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Market Concepts, Coordination Mechanisms and New Actors in Social Housing

Listed author(s):
  • Mary Lee Rhodes
  • David Mullins
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    This introduction to the special issue on 'market concepts, coordination mechanisms and new actors in social housing' makes the case for multi-disciplinary and multi-level studies of the impacts of market-oriented policies aimed at social housing. The authors suggest that privatisation, tenant purchase programmes, market oriented policy shifts, increased regulation, changing household needs and lingering problems with stigmatisation have combined to create a challenging operating environment for social housing providers and that the phenomenon of 'marketisation' of social housing has four distinct strands. These are: 1) problematising, 2) bypassing, 3) replacing and 4) transforming social housing, and the focus of the articles in the special issue is on the fourth strand. Transforming social housing encompasses policies aimed at increasing the interaction between social and private housing providers, encouraging managerialist approaches to housing provision and introducing regulations and/or incentives to increase competition among social housing providers as well as between social and private landlords. The editorial concludes with suggested directions for research into the marketisation of social housing and recommends that researchers continue to pursue the connections that can be made among different disciplines in the study of organisational change in this sector.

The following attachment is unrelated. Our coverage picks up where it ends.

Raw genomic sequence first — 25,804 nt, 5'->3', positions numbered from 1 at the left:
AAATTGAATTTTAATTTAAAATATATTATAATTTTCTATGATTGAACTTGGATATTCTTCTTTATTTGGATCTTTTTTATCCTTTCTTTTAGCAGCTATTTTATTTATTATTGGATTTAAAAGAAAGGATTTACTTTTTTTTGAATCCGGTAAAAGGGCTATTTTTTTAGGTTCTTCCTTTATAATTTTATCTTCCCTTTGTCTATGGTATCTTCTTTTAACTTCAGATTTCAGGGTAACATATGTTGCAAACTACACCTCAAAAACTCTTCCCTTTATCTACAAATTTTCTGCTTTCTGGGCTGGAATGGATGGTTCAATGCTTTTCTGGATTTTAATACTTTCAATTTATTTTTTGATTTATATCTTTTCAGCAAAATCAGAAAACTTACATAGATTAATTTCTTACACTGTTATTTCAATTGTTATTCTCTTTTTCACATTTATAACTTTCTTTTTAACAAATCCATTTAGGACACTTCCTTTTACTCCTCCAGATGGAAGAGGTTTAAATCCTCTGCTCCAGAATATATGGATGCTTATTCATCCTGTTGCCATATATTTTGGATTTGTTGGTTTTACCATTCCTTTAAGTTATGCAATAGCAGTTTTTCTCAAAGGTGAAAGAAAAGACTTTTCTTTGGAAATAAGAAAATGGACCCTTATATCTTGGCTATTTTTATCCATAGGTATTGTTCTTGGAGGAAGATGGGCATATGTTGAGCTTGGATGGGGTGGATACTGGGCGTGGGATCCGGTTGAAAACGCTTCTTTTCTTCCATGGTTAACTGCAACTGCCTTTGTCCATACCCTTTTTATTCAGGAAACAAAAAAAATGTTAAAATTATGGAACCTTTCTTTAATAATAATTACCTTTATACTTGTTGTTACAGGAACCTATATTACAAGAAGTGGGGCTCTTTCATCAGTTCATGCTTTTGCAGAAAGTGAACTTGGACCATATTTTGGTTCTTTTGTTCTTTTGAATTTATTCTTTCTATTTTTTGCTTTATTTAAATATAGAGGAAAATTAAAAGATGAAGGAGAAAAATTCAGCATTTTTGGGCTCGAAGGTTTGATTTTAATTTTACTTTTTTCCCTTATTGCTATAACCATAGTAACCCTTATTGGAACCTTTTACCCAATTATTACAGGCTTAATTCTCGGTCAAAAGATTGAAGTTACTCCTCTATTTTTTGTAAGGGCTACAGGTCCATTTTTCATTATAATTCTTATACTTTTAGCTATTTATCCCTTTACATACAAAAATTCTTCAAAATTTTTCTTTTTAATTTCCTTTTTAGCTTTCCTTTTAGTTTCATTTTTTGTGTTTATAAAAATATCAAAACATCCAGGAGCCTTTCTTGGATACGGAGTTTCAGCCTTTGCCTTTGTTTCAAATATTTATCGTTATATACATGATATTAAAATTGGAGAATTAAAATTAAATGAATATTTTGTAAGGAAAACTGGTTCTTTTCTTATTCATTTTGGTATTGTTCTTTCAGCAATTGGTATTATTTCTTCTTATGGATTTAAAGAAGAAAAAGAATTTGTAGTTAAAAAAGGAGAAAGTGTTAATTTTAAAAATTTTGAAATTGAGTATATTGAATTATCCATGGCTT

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    Article provided by Taylor & Francis Journals in its journal International Journal of Housing Policy.

    Volume (Year): 9 (2009)
    Issue (Month): 2 ()
    Pages: 107-119

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    Handle: RePEc:taf:intjhp:v:9:y:2009:i:2:p:107-119
    DOI: 10.1080/14616710902920199
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